They did come into America’s spotlight around the same time. RS’s big breakthrough was in 1981 with “Working Class Dog” and Bruce’s cover story on Time Magazine (referenced in the 1980 RS song “Bruce”) was in  1975 after “Born to Run.”

They also entered the world the same year, a month apart: RS was born – as Richard Springthorpe – on  Aug. 23, 1949 and Bruce was born that year on Sept. 23.

They also both have a song called “Human Touch.”

But I still don’t get all the confusion.

Good thing RS seems to have a sense of humor about it (as his song “Bruce” seems to convey).

So here’s a tip for those who confuse the two: The title of Bruce Springsteen’s most well-known album and single is “Born in the U.S.A.” Rick Springfield was born in Australia.

Maybe RS should go back to using his Australian accent when doing interviews?

 

Remembering Ruben

Sadness permeates the RS community this week with the loss of guitar tech Ruben Velasco, who lost his battle with lung cancer at age 41 on May 31.

Even though it was known he was sick – he was first diagnosed in 2014 – it still comes as a shock because it always is when somebody that young dies.

What started as a fan effort to raise funds to help pay for medical expenses has now become a memorial fund to help his family pay for the medical bills and for his funeral. Learn more about the Still Rockin’ for Ruben Memorial Fund on at weloverickspringfield.com. Donations can be made on the YouCaring page.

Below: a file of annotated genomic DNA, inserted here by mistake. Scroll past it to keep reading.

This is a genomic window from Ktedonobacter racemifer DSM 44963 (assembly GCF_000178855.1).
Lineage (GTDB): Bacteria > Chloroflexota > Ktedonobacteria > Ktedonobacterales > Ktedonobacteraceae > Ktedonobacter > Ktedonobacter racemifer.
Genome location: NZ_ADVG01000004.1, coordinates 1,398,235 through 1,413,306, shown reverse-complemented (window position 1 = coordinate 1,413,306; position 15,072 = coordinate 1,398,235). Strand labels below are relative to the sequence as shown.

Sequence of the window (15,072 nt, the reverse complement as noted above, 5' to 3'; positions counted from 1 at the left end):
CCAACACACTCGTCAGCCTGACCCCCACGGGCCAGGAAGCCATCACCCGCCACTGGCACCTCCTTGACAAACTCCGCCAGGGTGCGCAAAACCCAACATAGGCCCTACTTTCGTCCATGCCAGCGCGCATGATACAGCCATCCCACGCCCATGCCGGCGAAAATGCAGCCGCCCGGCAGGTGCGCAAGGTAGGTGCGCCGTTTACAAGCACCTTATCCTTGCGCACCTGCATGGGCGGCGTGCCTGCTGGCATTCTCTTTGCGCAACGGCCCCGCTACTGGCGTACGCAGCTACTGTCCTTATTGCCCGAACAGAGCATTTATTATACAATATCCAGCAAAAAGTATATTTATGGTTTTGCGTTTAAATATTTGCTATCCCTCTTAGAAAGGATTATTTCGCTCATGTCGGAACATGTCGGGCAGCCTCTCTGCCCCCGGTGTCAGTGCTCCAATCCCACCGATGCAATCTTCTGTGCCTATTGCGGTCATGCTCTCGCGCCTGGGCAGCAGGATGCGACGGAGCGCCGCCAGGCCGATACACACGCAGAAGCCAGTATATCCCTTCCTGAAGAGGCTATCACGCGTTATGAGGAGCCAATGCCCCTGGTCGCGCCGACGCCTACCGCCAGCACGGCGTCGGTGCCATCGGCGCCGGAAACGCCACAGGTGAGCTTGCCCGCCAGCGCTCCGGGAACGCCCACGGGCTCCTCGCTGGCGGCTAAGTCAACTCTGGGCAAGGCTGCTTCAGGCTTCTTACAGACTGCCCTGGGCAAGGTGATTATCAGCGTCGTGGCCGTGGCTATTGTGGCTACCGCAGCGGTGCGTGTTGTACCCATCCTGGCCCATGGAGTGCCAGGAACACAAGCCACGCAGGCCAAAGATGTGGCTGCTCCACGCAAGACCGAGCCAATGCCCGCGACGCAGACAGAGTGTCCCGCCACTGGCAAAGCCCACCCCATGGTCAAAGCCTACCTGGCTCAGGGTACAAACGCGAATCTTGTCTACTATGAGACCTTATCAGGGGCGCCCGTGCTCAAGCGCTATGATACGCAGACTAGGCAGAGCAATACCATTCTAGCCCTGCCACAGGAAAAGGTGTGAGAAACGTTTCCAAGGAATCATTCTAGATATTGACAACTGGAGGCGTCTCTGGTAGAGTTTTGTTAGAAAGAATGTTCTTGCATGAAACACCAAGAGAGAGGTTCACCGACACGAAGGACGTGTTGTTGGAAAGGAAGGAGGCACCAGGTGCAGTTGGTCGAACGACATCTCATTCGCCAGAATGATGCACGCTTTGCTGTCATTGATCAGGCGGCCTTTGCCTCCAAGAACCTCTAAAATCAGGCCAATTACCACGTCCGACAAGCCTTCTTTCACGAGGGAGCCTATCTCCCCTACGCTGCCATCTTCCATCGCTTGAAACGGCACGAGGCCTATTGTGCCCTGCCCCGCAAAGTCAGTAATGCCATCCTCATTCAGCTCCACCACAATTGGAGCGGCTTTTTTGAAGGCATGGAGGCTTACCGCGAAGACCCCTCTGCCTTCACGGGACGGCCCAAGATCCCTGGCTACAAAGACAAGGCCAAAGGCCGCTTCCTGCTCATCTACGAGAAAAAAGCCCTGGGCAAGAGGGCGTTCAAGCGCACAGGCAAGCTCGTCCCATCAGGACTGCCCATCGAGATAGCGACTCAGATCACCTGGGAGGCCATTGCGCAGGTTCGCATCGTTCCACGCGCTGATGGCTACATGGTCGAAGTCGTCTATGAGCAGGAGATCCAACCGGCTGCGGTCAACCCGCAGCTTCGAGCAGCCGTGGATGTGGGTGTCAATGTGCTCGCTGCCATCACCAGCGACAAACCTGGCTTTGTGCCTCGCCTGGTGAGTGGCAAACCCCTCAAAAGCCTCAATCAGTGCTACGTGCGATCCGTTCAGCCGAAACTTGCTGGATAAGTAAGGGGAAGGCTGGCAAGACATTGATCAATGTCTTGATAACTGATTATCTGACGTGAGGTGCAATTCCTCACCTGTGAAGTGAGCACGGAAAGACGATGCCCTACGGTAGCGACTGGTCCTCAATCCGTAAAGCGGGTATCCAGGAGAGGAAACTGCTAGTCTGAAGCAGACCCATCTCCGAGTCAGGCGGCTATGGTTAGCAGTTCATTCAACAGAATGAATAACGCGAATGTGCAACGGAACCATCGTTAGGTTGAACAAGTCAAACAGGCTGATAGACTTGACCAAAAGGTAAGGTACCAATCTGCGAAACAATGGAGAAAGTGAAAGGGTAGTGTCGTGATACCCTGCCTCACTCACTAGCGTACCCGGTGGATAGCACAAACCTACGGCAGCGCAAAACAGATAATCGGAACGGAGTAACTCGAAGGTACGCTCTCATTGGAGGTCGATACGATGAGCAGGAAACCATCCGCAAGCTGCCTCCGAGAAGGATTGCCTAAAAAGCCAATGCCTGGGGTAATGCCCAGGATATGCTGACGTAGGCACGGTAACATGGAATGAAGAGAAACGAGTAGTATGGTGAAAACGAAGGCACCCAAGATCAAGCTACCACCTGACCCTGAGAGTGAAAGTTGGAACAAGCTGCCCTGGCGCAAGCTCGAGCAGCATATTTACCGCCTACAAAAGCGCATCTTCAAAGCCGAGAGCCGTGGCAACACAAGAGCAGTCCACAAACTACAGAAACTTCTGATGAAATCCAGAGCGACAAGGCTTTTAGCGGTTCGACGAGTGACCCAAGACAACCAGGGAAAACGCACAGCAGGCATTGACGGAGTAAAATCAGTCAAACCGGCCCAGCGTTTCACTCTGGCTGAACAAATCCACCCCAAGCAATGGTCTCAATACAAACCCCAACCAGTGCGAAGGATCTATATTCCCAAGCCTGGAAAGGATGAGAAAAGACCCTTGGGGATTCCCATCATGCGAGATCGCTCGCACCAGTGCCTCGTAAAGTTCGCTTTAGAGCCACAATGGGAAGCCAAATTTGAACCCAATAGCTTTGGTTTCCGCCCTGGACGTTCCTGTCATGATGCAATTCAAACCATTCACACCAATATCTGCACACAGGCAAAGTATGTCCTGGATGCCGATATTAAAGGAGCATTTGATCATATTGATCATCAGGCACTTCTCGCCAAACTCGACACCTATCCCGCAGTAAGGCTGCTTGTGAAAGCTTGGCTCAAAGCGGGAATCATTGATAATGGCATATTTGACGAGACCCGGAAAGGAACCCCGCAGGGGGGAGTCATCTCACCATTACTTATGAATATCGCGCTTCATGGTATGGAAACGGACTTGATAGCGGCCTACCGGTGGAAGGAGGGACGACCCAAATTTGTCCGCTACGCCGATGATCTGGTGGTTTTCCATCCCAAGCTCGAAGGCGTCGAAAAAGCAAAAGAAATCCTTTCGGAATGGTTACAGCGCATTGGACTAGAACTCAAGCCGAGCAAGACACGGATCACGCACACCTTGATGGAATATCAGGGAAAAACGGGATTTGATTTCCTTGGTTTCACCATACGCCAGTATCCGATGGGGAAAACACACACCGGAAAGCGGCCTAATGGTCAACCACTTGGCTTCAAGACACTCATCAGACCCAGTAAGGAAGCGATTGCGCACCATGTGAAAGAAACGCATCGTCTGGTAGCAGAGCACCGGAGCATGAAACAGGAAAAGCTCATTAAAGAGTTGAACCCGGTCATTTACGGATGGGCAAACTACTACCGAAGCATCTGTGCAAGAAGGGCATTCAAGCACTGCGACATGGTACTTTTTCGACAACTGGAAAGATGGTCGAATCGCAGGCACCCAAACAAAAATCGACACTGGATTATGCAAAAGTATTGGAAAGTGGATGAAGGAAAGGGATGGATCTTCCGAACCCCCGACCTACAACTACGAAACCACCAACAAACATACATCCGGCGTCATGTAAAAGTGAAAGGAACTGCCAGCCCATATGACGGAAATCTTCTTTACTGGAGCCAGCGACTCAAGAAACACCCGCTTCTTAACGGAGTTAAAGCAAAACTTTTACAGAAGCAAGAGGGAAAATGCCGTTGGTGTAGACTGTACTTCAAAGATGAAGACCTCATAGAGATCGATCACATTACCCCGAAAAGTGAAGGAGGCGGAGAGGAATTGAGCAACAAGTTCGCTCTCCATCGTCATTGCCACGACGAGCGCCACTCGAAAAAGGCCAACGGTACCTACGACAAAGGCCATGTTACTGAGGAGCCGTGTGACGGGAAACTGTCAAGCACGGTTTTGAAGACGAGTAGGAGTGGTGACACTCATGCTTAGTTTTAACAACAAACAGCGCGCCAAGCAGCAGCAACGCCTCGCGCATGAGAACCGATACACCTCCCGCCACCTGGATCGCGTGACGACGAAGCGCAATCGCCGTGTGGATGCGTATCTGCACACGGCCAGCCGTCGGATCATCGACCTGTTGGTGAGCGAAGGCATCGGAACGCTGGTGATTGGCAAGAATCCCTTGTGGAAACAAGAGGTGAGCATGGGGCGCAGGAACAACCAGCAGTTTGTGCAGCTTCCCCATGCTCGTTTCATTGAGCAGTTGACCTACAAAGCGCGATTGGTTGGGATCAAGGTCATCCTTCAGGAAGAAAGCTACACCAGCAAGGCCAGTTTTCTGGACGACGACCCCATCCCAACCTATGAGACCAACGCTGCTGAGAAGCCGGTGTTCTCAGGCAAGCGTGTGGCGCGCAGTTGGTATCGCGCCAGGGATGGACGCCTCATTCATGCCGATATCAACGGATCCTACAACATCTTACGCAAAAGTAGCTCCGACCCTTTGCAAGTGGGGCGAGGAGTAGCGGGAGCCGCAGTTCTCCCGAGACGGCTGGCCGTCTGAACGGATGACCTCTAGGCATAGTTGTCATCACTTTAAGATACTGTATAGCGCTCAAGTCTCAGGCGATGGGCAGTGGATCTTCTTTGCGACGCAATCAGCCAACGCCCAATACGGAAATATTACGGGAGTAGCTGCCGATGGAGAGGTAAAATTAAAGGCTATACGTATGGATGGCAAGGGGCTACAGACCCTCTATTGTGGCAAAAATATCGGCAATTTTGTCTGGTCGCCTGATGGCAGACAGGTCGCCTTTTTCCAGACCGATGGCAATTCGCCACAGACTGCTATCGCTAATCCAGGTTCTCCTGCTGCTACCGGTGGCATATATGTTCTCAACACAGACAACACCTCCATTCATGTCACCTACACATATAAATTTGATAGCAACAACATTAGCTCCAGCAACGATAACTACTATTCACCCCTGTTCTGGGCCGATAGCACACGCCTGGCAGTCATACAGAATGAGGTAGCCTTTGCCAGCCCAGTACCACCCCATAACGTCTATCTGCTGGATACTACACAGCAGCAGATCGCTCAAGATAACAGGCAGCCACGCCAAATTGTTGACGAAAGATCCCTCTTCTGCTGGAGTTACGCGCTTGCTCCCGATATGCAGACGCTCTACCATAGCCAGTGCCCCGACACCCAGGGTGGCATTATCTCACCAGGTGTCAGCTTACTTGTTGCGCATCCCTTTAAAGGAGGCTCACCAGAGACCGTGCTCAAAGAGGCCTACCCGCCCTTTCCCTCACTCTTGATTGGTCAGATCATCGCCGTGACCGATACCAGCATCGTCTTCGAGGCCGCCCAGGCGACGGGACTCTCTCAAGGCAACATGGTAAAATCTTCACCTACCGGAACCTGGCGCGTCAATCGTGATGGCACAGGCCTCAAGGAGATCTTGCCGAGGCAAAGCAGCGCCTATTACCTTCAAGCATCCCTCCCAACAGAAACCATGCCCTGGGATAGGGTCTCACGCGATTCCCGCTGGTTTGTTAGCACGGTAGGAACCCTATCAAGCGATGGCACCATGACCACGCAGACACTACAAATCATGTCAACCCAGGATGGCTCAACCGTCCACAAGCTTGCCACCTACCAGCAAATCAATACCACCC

As another way to help Ruben’s family, the RS team is doing a fundraiser for the upcoming summer tour: “The Rick Springfield ‘Rock for Ruben’ Backstage Experience.” This backstage experience for two includes an option to assist the crew as an honorary guitar tech during soundcheck and during the actual show, a photo opportunity with RS, an autographed guitar signed by RS to bring home, two limited-edition “Rock for Ruben” baseball caps and two functioning laminated backstage passes. The cost for this is $2,000. Learn more here. (See tour dates here.)

And tonight, Rowdy Ron – who is wrapping up his online radio show this weekend – is dedicating tonight’s show to Ruben by playing the hard rock music he loved. Tune in to “Remembering Ruben” at 9 p.m. EST here.

My condolences to Ruben’s family and friends.